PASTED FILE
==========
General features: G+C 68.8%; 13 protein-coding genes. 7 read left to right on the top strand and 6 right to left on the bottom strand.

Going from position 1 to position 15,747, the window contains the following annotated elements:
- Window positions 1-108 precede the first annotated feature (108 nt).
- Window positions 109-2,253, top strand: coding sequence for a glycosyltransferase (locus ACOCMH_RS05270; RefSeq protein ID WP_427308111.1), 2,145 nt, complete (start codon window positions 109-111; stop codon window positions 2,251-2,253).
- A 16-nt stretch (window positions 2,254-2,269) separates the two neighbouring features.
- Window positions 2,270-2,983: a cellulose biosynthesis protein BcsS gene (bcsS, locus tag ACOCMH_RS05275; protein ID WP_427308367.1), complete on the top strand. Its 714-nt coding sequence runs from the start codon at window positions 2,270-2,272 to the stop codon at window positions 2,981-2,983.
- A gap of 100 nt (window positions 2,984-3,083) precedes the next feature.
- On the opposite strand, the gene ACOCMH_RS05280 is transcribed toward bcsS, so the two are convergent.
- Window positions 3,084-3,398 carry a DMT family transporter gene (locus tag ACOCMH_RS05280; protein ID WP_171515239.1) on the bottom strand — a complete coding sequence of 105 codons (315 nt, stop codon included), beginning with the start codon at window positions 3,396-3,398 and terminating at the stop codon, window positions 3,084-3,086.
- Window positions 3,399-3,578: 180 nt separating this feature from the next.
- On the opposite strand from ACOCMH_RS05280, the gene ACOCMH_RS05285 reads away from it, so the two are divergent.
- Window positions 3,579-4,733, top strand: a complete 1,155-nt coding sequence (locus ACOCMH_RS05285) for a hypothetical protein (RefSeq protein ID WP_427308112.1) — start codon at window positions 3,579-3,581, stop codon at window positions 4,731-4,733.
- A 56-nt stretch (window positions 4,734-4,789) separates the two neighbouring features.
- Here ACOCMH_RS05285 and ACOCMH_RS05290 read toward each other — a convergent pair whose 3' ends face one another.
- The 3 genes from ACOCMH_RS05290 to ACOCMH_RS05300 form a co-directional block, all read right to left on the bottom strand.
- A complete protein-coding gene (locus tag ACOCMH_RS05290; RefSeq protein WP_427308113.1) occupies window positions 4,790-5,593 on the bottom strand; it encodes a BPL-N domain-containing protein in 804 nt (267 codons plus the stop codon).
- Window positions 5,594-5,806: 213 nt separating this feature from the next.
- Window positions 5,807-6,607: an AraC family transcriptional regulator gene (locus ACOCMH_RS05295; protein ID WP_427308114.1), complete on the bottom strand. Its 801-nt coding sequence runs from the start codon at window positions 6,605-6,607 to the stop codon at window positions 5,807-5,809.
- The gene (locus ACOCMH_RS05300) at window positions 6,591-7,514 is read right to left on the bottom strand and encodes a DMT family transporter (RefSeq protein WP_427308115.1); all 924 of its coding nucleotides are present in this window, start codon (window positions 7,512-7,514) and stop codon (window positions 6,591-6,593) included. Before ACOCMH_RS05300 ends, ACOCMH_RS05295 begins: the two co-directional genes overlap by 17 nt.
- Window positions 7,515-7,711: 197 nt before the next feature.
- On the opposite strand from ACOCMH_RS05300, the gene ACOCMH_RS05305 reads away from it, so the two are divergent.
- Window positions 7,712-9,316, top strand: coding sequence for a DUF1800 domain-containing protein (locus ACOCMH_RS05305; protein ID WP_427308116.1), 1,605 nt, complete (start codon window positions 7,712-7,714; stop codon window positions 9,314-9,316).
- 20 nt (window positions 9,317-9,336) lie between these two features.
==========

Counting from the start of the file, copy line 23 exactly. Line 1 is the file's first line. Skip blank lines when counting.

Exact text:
- 20 nt (window positions 9,317-9,336) lie between these two features.